By Joan Larsen
Meet Tippi, named after Tippi Hedren, the actress who starred in Hitchcock’s The Birds (and later formed a wildlife refuge of her own). Tippi was born to Alain Degre and Sylvie Robert of France, who worked as wildlife photographers in Namibia, my own favorite of countries in southern Africa.
Growing up in an African jungle in wildest Africa is a thing of stories and movies, but – for real-life Tippi – her “brother” was an elephant, her best friend a leopard, and her playground was the African bush. Tippi is definitely no ordinary child, but a little girl who had a gift of a wildlife whisperer. “I speak to them with my mind, or through my eyes, my heart or soul, and I see that they understand and answer me.”
She also befriended the Bushmen and the people belonging to the Himba tribe, forming an amazing connection.
Born in Namibia in 1990, her parents were filming in the Kalahari Desert, photographing meerkats, but also beautifully documenting Tippi’s childhood. As a young girl, she is recorded saying: “I don’t have friends here because I never see children. So the animals are my friends.”
Afterword: Having spent considerable time in Africa myself, knowing how extremely dangerous wild animals normally are, I know that even those that seem “tame” at one moment can easily turn on you the next. I was not going to be content until I heard from Tippi’s mother. What could she have been thinking of to have such trust of wild animals when dealing with the life of her small child? I got to the bottom of this finally.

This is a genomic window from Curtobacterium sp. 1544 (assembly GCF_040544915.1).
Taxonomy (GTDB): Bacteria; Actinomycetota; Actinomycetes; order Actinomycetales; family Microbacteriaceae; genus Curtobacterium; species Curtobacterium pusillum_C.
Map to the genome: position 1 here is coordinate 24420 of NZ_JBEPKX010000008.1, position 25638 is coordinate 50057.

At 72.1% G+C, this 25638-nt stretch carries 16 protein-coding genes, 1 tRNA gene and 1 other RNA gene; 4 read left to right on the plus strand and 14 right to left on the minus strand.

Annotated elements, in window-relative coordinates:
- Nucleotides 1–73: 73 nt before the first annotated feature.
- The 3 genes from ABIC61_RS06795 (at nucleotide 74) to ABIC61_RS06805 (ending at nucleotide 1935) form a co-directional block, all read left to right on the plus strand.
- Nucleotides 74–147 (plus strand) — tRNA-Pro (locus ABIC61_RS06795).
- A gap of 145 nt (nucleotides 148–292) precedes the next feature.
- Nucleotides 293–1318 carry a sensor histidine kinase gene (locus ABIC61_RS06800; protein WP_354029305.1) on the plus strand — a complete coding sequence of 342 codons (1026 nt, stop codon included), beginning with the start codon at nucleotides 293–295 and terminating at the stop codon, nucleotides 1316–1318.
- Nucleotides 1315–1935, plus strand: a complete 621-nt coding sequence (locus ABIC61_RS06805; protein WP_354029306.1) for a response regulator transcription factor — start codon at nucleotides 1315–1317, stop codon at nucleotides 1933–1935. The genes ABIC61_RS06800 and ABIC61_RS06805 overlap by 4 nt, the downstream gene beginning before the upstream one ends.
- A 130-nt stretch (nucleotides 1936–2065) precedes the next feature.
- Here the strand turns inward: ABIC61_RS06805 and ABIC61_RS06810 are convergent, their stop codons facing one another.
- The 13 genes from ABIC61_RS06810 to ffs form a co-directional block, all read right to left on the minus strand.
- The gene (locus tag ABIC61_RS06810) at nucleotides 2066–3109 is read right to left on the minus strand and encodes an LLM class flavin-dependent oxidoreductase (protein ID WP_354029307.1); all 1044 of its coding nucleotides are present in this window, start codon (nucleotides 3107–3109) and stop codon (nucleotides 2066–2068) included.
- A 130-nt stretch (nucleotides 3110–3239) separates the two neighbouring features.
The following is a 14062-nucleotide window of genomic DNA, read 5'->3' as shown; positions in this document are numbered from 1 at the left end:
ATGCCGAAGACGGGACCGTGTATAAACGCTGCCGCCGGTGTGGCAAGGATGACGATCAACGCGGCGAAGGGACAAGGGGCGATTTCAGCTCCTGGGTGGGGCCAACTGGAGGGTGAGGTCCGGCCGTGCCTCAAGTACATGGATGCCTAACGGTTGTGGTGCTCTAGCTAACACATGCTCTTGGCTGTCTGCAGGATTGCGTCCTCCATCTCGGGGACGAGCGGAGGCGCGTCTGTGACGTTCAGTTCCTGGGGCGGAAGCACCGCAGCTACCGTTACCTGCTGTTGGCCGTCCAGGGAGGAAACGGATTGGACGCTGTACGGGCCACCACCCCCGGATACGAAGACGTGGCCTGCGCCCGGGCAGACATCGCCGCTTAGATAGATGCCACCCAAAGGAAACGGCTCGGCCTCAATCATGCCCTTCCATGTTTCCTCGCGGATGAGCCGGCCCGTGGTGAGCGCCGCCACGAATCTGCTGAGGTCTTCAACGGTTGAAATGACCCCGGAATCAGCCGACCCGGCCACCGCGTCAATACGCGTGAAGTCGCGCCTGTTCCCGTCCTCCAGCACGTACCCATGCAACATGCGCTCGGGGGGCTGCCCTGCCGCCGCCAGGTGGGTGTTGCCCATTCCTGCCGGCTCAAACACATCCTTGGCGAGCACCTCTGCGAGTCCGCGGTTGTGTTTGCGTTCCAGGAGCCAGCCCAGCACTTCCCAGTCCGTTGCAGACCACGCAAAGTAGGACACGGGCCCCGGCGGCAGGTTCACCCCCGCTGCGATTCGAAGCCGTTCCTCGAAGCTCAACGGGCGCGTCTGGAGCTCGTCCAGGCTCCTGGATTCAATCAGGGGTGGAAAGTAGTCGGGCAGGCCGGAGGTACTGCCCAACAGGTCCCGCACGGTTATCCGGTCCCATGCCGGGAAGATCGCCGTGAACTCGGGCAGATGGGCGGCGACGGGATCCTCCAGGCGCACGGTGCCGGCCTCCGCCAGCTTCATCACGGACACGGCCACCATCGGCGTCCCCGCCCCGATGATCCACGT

Even though there was apparent ease and comfort in how Tippi interacted with the animals, she assured us that Tippi’s safety was thought of first. “In the arid desert regions of Southern Africa, people have huge farms. The farmers often keep orphan animals and raise them in their home or grounds. Sometimes they are tame and used to humans and so this is how Tippi was able to be close to them.” The photo with Tippi next to the lion cub and sucking her thumb is touching and wonderful. On a return visit the following year, the now almost grown lion brushed her with his tail and she almost fell down. She was immediately taken away. Her mother said: “I was not at ease.” Understatement in my estimation. In a flash, Tippi could have been killed. There were several other “incidents” related – one that was quoted by her mother as “terribly painful.”
I have had my own close calls with animals of the wild in Namibia, totally unpredictable. I totally believe that when Tippi’s mother said: “I had to keep a special eye on my daughter,” it was clearly not enough!!!
When the family returned to Paris when Tippi was 9, she attended a local school for two years. But then she was homeschooled because she was found to have little in common with the other children of Paris. “She missed the animals so much,” said her mother Sylvie. Given a bird, it would go everywhere with her. Tippi called it the only friend she had.
Where is Tippi now? At age 23, she is studying in her third year in a degree in cinema at the Sorbonne. A book of her adventurous young life – Tippi of Africa, filled with the photos you see, is a best seller. There are short videos as well. I hear she has returned to Africa to make six nature documentaries for the Discovery Channel. For those who are as fascinated as I was over Tippi’s story, I highly recommend The Elephant Whisperer by Lawrence Anthony. After years of attempting to gain the confidence of a herd of wild elephants on his land with some success at times, he realized that when the animals feel danger of any sort, they may revert to their wild selves. A book to be treasured.
Writer Joan Larsen has spent a lifetime searching for the most remote places on Earth. But it is the polar regions of our world that she has been drawn back to again and again. She has done research in these lands of ice, and considers Antarctica to be her “other home.”
PHOTO CREDITS: PHOTOGRAPHY BY SYLVIE ROBERT / BARCROFT MEDIA LTD. FROM TIPPI MY BOOK OF AFRICA